‘Yolanda’ scholars graduate and face bright future

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With the graduates. From right, PGA Cars chair Robert Coyiuto Jr. , Ambassador Kricke, Porsche AG manager Torsten Klavs, Don Bosco Technical Institute technical director  Fr. Jose Dindo Vitug, SDB, Rev. Fr. Msngr. Ramon Aguillos, and PTRCA manager Katrin Schulz.

With the graduates. From right, PGA Cars chair Robert Coyiuto Jr.
, Ambassador Kricke, Porsche AG manager Torsten Klavs, Don Bosco Technical Institute technical director
Fr. Jose Dindo Vitug, SDB, Rev. Fr. Msngr. Ramon Aguillos, and PTRCA manager Katrin Schulz.

Twenty-year old Chad Germanes has always been good at math. He dreamed of becoming a civil engineer someday. Fate, however, had other plans.

When Supertyphoon “Yolanda” (international name: Haiyan) struck Eastern Visayas in November 2013, Germanes and his friends were hanging out at the nearby church.

Amid the monstrous winds brought by the tropical storm, they sought refuge at the back of the cathedral.

Away from the threats of shattering church glass windows, they tucked away in fear in safe corners as the merciless storm pummeled to dampen their spirits.

When typhoon Yolanda finally subsided, Germanes and his friends witnessed a different Leyte—it was a a devastated town, but nonetheless still unwilling to surrender.

Their families, luckily, were spared, unlike many others. Their houses, however, suffered similar fates, shattered in thousands of pieces.

In every tragedy, though, there is kindness. For Germanes and 15 other PGA scholars in Leyte, kindness is in the presence of Don Bosco priests who paved their road to recovery.

In the modest town of Brgy. Patoc, Bagami, Leyte, about 200 hopefuls took the entrance exam for various government scholarships offered to typhoon survivors.

More than 60 passed, with 16 successfully eligible to enrol in PGA Cars, Inc.’s prestigious nine-month workshop on Porsche technology.

Porsche saw an opportunity to provide sustainable assistance to Yolanda victims. Through its long-standing scholarship and employment program in the Porsche Training and Recruitment Center Asia (PTRCA), selected survivors were given the means to help themselves and their families.

A brainchild of PGA Cars chair Robert Coyiuto Jr., the PTRCA was initially a reaction to the exodus of local Porsche technicians through the global Porsche network.

After receiving the imprimatur from a board member of Porsche AG, Coyiuto swiftly established the program in 2008, representing the first training instrument in the first facility of its kind in the world outside of Germany.

Since then, in partnership with the Don Bosco Technical Institute (DBTI), the PTRCA has been turning underprivileged Filipino youths into highly skilled “mechatronics,” or elite technical specialists for Porsche vehicles.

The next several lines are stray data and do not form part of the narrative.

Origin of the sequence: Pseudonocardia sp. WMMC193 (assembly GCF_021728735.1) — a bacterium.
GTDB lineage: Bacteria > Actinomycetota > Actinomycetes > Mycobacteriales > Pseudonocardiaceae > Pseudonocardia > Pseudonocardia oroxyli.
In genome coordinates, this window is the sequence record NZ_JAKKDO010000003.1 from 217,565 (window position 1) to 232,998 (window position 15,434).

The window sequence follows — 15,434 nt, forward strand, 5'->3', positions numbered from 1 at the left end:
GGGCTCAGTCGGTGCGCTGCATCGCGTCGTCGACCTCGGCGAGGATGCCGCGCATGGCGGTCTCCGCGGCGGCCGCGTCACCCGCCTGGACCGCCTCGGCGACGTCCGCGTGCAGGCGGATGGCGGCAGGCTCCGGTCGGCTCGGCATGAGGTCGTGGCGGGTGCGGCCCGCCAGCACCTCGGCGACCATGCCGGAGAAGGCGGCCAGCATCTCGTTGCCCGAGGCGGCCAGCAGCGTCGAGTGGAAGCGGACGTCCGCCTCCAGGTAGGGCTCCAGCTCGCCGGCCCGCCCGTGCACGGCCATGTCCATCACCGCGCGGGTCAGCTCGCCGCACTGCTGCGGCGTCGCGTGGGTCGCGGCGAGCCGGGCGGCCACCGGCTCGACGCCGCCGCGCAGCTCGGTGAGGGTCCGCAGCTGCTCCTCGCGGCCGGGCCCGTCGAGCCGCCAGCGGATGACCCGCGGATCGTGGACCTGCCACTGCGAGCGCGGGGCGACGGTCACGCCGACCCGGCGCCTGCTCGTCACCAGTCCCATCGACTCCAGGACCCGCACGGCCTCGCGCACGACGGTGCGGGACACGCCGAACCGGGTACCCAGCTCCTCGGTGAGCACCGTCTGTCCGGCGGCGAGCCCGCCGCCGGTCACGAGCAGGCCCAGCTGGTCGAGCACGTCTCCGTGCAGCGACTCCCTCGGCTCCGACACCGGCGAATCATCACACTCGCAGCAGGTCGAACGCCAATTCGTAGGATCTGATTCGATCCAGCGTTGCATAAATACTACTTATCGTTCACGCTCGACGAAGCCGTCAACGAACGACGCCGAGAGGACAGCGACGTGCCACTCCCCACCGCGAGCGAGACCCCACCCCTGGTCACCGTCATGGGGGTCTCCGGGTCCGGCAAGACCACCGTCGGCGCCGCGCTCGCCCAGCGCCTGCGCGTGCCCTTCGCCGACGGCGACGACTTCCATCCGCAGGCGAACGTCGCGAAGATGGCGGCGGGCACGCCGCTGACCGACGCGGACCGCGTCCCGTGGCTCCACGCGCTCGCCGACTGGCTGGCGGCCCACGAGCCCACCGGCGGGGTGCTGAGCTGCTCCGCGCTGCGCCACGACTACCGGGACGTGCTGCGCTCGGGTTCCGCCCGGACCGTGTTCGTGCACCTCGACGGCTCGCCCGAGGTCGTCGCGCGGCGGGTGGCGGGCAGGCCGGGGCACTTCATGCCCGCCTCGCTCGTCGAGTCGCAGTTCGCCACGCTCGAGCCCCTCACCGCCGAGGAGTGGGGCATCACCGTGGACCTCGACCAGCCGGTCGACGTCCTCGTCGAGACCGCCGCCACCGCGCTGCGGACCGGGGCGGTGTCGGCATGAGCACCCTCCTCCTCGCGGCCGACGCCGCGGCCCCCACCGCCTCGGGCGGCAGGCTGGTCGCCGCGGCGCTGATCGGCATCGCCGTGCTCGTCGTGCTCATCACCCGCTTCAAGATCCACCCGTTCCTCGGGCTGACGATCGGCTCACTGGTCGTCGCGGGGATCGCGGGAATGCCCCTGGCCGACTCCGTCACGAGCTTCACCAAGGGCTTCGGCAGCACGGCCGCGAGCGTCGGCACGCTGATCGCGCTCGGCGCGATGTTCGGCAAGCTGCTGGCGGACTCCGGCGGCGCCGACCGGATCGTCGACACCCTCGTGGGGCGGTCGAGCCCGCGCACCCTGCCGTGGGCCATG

After successfully completing the course, the scholars are promised employment, which are often stints at Porsche services centers in developed markets of the Middle East, Europe, Asia, and Latin America.

With a highly competitive income and the opportunity to support their families back home, the program became a rousing success and was expanded under the revised tag PTRCA 2.0, reflecting a widened girth to include sister brands Audi and Volkswagen.

In anticipation of the increased number of trainees, DBTI is constructing a 6,000-square meter training center to house seminar rooms and training workshops.

The German-Philippine Chamber of Commerce and Industry (GPCCI) is also on board, and promised to certify graduates for employment.

Class valedictorian Chad Germanes shows his respects through the tradional mano gesture before receiving his certificate.

Class valedictorian Chad Germanes shows his respects through the tradional mano gesture before receiving his certificate.

The GPCCI last year conferred the PTRCA with its Innovation Award for the sustainability, transferability, and effectiveness of its “life-changing” program.

In addition to the free enrollment extended by Porsche to the “Yolanda scholars” of PTRCA, Porsche also donated 50,000 euros (approximately P2.6 million) to Don Bosco Mondo Germany toward the building of schools in affected provinces.

Germanes, who eventually became class valedictorian of his PGA batch, recalls his fondest PGA memories: “Nung gumagawa na kami ng maintenance sa mga kotse sa PGA, nakakatuwang malaman na napagkakatiwalaan na nila kami,” Germanes shared.

PGA cars are considered high-end luxury cars, and not a lot of people get the chance to work on premium automotives.

“Na-expose talaga kami

sa German technology at

hands-on experience sa mga kotse nila. Malaking bagay po sa amin iyon.”

While he did not expect to be on top of his class, he gives full credit to his unbridled passion to learn and always ask questions.

He lives by his teacher’s example to “never give up learning because, like any premium technology in the market, knowledge always evolves.”

To date, Germanes awaits news on his deployment to the Middle East. While a little bit anxious about working in a foreign land, he believes that the PGA scholarship is a great way to start a whole new chapter in his post-Yolanda life.

One simple wisdom motivates Germanes that he hopes to share with those who also want to thrive amid adversity: “Huwag po tayong mawalan ng pag-asa. Always think positive, kasi pag pinasukan ng negative, panghihinaan tayo ng loob. Kaya niyo ‘yan. Kaya natin ‘to.”—CONTRIBUTED



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